After weeks of recruiting tutors and practicing Zoom break-out rooms and host and co-host features, this past Tuesday I led my first ever Zoom tutoring session. The idea was pretty simple: high school students would offer free tutoring to elementary and middle school students in urban school districts. Everyone would join one Zoom call and then break out into Zoom rooms while a teacher bounced between rooms to answer questions and generally make sure everyone was on task.
It seemed like a wonderful idea. The high school students were eager to give back to their community. We practiced everything at least twice. We sent invites, solicited the names, ages, and content areas with which the students might need help. We even practiced using the Zoom “whiteboard” feature. We took turns making notes, erasing notes, and saving notes.
On the day of the first tutoring session, it became clear that we would have more tutors than students in need of tutoring on the call. Although we had carefully planned one-on-one tutoring, and even matched the aptitude of tutors with the needs of the students, it seemed not all of our students in need of tutoring would be getting on the call.
Once we got awkward introductions out of the way (and burned some time to see if more students would get on the call), I needed to figure out how to reconfigure the groupings of tutors and students. It was then that the most obvious flaw of our plan dawned on me. The tutors were all white and the urban students seeking academic help were not.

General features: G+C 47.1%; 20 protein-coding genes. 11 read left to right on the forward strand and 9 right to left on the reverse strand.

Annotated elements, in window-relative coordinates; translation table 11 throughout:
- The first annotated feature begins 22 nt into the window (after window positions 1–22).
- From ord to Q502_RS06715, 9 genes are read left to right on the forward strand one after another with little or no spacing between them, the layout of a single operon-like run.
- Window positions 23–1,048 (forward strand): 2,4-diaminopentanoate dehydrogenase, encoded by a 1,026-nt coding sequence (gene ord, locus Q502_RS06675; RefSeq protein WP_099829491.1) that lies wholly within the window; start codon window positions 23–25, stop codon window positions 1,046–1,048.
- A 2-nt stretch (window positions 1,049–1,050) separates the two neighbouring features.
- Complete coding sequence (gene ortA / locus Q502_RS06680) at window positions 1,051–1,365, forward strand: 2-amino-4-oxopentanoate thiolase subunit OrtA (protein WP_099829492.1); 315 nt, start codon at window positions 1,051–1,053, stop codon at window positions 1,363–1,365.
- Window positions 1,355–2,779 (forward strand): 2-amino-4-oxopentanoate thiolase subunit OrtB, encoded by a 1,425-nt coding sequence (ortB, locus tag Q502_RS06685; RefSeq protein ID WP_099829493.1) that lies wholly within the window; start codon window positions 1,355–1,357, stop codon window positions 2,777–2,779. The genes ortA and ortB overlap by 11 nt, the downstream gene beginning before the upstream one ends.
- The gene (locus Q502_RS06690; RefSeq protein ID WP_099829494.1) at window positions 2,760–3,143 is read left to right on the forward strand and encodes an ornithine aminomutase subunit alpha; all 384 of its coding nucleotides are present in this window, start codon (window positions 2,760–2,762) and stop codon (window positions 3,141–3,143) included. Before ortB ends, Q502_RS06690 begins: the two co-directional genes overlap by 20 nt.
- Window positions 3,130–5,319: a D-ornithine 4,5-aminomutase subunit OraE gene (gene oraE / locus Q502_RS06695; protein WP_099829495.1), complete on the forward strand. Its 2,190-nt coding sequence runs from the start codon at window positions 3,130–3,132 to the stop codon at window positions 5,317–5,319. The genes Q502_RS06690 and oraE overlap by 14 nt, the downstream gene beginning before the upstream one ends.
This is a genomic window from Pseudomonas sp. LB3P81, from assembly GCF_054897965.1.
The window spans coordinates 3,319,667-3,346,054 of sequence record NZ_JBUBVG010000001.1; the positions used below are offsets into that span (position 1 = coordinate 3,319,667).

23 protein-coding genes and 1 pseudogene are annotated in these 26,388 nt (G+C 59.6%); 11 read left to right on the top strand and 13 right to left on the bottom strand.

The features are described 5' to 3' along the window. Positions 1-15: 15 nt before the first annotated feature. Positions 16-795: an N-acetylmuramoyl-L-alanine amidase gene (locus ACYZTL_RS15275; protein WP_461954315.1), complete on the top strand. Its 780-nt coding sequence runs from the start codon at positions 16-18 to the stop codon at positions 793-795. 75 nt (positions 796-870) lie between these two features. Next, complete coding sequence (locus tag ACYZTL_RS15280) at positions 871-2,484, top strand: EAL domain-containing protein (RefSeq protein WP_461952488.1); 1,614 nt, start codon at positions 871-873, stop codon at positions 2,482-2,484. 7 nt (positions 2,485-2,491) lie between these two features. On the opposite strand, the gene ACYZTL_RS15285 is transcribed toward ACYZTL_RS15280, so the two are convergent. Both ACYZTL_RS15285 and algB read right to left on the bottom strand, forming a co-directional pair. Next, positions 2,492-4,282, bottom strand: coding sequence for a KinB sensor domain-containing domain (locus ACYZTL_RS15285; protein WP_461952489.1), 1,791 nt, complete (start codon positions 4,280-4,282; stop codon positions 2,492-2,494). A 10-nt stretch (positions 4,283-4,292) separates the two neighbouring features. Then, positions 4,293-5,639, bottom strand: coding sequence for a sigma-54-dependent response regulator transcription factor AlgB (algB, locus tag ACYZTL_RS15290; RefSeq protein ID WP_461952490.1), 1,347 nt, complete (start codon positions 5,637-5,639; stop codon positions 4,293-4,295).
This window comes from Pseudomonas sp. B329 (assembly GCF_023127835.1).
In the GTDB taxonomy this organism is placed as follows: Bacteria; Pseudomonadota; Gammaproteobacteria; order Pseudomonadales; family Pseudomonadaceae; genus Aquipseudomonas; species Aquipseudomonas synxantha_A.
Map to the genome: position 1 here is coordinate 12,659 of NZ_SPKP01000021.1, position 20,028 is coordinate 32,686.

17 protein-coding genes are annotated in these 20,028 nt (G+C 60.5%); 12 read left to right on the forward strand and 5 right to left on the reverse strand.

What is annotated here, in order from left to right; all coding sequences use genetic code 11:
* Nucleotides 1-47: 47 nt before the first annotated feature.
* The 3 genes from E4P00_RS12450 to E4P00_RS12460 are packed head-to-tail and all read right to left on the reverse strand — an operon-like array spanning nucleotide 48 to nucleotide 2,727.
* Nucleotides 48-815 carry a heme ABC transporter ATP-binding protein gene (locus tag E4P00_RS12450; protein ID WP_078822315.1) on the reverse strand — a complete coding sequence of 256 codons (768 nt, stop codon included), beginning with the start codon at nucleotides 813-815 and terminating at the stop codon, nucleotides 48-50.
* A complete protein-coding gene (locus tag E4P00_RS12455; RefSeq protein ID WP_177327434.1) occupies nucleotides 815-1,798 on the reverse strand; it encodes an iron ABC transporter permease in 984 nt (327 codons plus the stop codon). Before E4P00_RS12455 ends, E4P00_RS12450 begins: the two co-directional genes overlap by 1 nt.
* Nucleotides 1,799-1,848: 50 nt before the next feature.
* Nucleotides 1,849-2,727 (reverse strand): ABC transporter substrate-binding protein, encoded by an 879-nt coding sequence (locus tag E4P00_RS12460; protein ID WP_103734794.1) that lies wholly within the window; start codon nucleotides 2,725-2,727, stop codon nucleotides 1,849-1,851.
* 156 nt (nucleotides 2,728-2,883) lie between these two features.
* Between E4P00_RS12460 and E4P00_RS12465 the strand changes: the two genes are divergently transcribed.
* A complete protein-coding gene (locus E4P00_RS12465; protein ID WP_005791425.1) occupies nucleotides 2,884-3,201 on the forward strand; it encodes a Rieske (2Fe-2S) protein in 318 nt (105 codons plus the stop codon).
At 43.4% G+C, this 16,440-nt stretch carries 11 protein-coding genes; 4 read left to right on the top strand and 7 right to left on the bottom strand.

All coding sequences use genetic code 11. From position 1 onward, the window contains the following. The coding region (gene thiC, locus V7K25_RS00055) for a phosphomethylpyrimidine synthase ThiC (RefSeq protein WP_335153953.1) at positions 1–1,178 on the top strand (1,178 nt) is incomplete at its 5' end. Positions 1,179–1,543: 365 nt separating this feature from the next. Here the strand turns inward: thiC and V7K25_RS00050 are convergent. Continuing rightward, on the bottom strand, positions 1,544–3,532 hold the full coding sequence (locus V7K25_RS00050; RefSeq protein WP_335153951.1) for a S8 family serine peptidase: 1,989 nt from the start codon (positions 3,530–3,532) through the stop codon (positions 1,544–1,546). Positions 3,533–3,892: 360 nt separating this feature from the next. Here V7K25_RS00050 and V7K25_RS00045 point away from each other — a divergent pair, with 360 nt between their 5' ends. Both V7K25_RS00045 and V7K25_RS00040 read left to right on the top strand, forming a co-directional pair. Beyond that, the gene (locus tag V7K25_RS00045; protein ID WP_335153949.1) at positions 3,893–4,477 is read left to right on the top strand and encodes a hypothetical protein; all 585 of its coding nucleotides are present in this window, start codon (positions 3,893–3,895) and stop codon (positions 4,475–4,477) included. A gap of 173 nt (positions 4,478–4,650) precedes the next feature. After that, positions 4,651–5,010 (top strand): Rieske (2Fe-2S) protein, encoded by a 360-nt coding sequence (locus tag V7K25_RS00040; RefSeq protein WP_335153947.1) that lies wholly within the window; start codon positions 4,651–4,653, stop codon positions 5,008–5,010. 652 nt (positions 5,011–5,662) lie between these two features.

An immediate burn of shame filled me. Not only had we proven the outcome of four hundred years of systemic racism, but we also perpetuated the idea that urban students of color need something that only white people can provide. The hierarchical tutor/student relationship called out the power the white students had to offer a service the other students could not receive any other way. The whole thing felt wrong.
No one wants to come to your pity party, even those who cannot afford to decline. Manipulation, not righteousness, is the word that best describes offering a banquet to those who cannot repay you simply to secure your spot in heaven and assuage any guilt you may have about your relative wealth. I suspect most of the students in need of tutoring did not join the Zoom call because they knew their role in this was to provide a way for affluent students to “give back” and they didn’t want to be part of a charity project.
The kingdom of heaven will not be brought nearer if I simply seek to offer gifts to those who could not possibly repay me. The kingdom of heaven requires that I first ask why there are people who do not have the things they need.
I do not know where we will head next with our tutoring groups. I know the tutors are good people who want nothing more than to do the right thing and give what they can to help others. We will need to give careful thought to issues of inequality in technology and education. We will need to figure out if tutoring is the answer to the question of why some students in some school districts don’t have the resources they need to reach their full potential. That is what the kingdom of heaven demands.